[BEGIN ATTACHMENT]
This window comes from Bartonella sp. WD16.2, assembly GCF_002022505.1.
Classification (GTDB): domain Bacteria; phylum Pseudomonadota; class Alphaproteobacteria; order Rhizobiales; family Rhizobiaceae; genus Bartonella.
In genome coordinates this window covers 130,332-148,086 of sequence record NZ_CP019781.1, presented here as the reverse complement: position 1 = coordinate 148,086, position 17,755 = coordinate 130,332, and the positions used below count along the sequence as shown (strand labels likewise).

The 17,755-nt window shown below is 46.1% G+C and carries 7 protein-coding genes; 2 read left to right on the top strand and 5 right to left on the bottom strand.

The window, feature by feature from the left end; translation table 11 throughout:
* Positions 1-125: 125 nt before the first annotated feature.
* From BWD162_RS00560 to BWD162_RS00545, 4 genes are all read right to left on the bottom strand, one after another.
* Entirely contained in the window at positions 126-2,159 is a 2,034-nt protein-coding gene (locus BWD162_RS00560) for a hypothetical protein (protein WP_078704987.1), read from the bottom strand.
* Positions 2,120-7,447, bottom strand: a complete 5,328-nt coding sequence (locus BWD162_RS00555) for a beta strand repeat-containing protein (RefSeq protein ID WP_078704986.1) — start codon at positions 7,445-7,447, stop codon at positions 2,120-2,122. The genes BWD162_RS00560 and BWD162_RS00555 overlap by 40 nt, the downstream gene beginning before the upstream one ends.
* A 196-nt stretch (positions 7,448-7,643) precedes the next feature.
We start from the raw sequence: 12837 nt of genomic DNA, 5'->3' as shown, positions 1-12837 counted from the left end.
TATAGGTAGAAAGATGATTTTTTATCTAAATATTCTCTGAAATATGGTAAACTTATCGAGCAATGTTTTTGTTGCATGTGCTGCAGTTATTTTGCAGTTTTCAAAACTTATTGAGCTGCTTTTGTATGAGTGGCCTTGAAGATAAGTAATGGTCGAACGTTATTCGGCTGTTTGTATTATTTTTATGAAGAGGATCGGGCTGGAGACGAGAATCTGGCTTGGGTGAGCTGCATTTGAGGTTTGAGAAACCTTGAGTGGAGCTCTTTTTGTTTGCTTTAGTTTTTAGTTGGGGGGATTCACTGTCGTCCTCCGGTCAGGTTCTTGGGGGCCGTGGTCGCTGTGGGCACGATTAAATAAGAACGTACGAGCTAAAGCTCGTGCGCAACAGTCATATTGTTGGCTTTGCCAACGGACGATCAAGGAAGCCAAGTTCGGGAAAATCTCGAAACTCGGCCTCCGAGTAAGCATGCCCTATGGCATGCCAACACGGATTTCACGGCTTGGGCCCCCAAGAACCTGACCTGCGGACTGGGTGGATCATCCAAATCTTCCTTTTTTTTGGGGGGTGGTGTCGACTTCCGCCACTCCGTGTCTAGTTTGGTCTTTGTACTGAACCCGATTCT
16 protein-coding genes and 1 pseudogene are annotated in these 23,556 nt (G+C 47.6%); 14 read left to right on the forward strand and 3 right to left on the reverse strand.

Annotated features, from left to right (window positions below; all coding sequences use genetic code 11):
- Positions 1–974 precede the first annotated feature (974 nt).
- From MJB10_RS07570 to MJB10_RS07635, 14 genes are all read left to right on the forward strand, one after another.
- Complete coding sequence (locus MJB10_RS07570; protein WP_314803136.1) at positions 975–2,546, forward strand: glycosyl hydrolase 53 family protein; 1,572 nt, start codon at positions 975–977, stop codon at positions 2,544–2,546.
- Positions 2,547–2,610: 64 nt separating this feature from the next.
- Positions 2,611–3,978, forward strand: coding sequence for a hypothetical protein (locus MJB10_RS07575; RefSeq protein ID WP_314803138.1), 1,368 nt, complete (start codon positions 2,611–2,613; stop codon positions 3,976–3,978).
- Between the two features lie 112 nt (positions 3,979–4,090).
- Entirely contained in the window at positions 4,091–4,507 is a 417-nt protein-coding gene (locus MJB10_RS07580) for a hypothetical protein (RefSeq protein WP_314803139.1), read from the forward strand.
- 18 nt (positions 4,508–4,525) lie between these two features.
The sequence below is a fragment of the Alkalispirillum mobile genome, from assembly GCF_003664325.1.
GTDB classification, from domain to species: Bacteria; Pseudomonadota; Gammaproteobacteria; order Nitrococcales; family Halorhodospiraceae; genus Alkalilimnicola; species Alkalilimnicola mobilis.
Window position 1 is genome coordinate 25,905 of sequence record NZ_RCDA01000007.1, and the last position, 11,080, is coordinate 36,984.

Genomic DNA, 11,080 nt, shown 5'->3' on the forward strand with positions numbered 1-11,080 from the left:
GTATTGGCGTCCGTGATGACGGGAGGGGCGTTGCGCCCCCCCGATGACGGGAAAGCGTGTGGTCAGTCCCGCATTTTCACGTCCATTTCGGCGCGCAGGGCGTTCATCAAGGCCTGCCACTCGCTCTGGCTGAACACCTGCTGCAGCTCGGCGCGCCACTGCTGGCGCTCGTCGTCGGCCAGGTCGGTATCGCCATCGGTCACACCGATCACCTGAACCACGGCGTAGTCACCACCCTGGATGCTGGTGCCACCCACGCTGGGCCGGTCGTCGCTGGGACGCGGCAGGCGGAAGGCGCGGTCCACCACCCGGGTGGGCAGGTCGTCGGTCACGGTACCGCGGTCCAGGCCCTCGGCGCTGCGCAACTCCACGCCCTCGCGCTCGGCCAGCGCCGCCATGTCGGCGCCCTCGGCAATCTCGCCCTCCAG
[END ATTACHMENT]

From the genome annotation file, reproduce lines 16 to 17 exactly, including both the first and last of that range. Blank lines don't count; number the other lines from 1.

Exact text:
- From MJB10_RS07570 to MJB10_RS07635, 14 genes are all read left to right on the forward strand, one after another.
- Complete coding sequence (locus MJB10_RS07570; protein WP_314803136.1) at positions 975–2,546, forward strand: glycosyl hydrolase 53 family protein; 1,572 nt, start codon at positions 975–977, stop codon at positions 2,544–2,546.